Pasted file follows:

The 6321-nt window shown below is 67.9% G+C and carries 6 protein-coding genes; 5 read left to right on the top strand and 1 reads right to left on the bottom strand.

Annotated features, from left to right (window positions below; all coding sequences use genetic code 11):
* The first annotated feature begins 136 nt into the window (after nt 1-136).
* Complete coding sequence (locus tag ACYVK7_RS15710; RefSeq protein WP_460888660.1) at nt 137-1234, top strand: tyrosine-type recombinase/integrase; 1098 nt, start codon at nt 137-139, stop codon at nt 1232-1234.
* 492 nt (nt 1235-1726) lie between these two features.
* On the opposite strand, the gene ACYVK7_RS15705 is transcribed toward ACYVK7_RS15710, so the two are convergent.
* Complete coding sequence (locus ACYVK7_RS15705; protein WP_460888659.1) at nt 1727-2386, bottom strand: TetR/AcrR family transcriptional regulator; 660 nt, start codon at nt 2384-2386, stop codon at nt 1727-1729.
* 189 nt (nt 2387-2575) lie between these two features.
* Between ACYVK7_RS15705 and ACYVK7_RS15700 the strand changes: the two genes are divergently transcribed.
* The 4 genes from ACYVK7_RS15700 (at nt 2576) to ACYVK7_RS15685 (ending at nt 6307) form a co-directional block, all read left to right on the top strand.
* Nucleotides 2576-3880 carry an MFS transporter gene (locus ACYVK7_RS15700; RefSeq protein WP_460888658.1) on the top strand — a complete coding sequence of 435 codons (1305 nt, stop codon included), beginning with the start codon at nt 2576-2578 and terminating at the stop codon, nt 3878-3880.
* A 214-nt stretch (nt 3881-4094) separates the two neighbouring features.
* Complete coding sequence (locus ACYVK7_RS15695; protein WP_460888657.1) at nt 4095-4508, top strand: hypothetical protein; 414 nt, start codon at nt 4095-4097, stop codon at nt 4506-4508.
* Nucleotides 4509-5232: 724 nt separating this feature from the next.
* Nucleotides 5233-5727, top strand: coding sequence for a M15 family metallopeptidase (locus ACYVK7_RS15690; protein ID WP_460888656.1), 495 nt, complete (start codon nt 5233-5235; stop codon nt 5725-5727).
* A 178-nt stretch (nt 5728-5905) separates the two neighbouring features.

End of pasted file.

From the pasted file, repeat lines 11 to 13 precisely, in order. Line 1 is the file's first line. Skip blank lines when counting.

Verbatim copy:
* Nucleotides 2576-3880 carry an MFS transporter gene (locus ACYVK7_RS15700; RefSeq protein WP_460888658.1) on the top strand — a complete coding sequence of 435 codons (1305 nt, stop codon included), beginning with the start codon at nt 2576-2578 and terminating at the stop codon, nt 3878-3880.
* A 214-nt stretch (nt 3881-4094) separates the two neighbouring features.
* Complete coding sequence (locus ACYVK7_RS15695; protein WP_460888657.1) at nt 4095-4508, top strand: hypothetical protein; 414 nt, start codon at nt 4095-4097, stop codon at nt 4506-4508.